2007 Karate Winter Special Training

The 37th Annual Karate Winter Special Training (2007) at the Japan Karate Association of New Jersey was held from January 16 to January 20th, Tuesday to Saturday.

As is customary (for some odd reason), the weather on the first day of training was mild (58 degrees or so). And true to history, on the second day the temperature dropped more than 30 degress to 27. My barefoot, shirtless run was just under two miles that morning. The remainder of the week was not as cold as Wednesday.


We practiced kihon, kata and kumite during each of the 5am classes. Training this week was very good.

12 Responses to “2007 Karate Winter Special Training”

  1. Bob Kelly Says:

    Wondering if the Japanese Man in the pic is Kisaka Sensei ?

  2. admin Says:


    Yes, you are correct. That is Kisaka Sensei in the picture.

  3. Old Kisaka Student Says:

    Does Kisaka Sensei have the winter special training out of his Dojo? If so where do you run? I have not been back there to the old dojo under Kisaka since 1971.

    Old Student

  4. SheldonC Says:

    Gee, when I was training w him in the mid eighties, there were about 100+ people showed up every yr.
    It was a real sight when that many guys without tops ran in Trenton, barefooted.

  5. admin Says:

    Winter special training is held out of the dojo on South Olden Ave in Hamilton Township, NJ. We run on Olden Ave. and the local roads near the dojo, like Sylvan Ave. I also remember the larger classes from the 80s — I started training in 1986. I still have the newspaper clipping from the Trenton Times showcasing some students running barefoot. I also have a video of some of the winter special training in the mid-to-late 80s.

  6. SheldonC Says:

    I started training in 83, and moved away in the fall of 86, but commuted 5 hrs each way for a year to train w him over the wknd, and I made shodan under sensei during that time. The dojo was in Trenton then, I believe it was on N. Olden.
    I visited him two yrs ago, it was the 1st time I went to the new dojo.
    I recognize a few old timers in the picture here, Guy, Kazmir(?, w grey beard), and is it Frank at the lower right corner? He used to have a lots more hair :). Is William Moore still training there? I saw his pic on the wall in the dojo, among those with a samurai pose.
    Thanks for uploading the pictures.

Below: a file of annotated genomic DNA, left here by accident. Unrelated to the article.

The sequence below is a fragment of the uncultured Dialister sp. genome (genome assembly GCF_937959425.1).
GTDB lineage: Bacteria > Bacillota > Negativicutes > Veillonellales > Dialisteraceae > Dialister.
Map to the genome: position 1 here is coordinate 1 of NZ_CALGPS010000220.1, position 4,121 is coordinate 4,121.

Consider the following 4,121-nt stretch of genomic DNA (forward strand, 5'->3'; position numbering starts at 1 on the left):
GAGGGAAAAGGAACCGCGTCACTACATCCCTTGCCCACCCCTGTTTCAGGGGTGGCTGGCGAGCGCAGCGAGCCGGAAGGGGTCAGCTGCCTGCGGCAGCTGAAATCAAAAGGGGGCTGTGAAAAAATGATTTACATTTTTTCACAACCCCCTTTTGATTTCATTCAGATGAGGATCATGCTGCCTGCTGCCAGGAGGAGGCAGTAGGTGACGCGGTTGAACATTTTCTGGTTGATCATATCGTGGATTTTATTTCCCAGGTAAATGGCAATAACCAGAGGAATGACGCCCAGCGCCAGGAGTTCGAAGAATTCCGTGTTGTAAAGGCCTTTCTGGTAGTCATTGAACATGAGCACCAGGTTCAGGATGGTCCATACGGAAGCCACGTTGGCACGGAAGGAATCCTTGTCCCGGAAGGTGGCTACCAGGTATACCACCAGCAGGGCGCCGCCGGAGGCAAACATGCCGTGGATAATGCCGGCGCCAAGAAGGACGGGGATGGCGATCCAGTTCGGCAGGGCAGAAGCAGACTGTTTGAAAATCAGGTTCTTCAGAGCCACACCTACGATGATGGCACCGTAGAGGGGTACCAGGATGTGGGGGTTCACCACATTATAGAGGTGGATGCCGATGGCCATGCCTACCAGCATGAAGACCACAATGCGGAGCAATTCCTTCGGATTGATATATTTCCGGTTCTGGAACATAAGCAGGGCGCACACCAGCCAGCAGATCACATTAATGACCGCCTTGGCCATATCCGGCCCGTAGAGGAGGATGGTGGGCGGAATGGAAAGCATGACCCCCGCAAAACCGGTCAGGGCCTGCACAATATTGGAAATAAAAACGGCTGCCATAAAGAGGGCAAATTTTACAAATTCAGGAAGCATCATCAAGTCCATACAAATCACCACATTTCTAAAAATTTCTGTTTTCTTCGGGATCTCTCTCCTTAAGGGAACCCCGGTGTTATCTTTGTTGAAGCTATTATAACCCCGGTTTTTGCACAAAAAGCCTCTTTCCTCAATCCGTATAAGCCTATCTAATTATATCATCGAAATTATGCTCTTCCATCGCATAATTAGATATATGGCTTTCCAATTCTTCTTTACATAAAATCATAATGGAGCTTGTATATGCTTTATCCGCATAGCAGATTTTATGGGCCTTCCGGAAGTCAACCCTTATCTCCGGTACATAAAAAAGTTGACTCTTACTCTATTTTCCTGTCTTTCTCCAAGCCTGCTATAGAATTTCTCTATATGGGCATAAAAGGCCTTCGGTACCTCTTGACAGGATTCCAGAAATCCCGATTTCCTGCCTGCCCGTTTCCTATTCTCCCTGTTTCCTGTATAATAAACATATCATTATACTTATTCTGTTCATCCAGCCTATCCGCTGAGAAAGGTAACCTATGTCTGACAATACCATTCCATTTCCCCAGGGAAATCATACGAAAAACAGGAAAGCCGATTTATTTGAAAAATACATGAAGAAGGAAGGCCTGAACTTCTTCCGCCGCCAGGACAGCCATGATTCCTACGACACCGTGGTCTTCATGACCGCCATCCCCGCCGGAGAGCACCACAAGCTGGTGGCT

8. admin Says:

    Hello Sam:

    Sorry to hear you lost those certificates.
    I’m quite sure there are no copies of the certificates at the dojo in Trenton.
    Requests for official copies will most likely need to be made through the International Traditional Karate Federation in Los Angeles, CA.
    I imagine there will be a fee associated with a request such as this.

    I will provide you with their contact information, but I believe Kisaka Sensei will still need to sign the certificates since he is the chief examiner.
    In light of that, it might be best to contact him at the dojo: 609-888-0093.

    Just in case you need it, here is the contact info for ITKF:

    1930 Wilshire Blvd., Suite 1007
    Los Angeles, CA 90057
    Phone: (213)483-8262
    Fax: (213)483-4060
    E-mail: office@itkf.org, itkf@itkf.org

    I hope this helps.

  9. Domenico Says:

    Way to go Frank and JKA team.

    Keep it up, ciao.


  10. Walter Rouba Says:

    hey this is the one I had to miss…
    hey in 2005 it was very cold all of the days, I remember, I had to walk to the dojo then
    you and sensei made fun of me because i was going to wear and undershirt that time.
    I still did it barefoot though.

  11. Barry Bergman Says:

    I remember Winter Training in the late ’70’s to early ’80’s. As I recall, the training was held during the first week in February…historically the coldest days of the year. During one early morning training, one of my fellow black belts held his gi top closed with a safety pin. This angered Kisaka Sensei to the point where he had all of the black belts remove their gi tops and as we went out of the door, he threw water on our upper bodies…however, with the hard training that we did prior to the run, we didn’t feel the cold. Our bodies were generating so much heat, it didn’t feel any different. However, it was a badge of honor.

    The only injuries from winter training was some cuts on our feet from the rock salt that was sprinkled on the sidewalk snow. The rock salt was like running on ground glass. Those were wonderful days. That type of training taught us to push our boundaries and not accept limits. Those were some of the best lessons that I had ever learned. Thank you Sensei Kisaka.

  12. admin Says:

    Barry, thanks for the comment. That sounds just like something sensei would do.
    Since you trained in the 70s and 80s, we probably know some of the same people.
    Do you still do any type of training?

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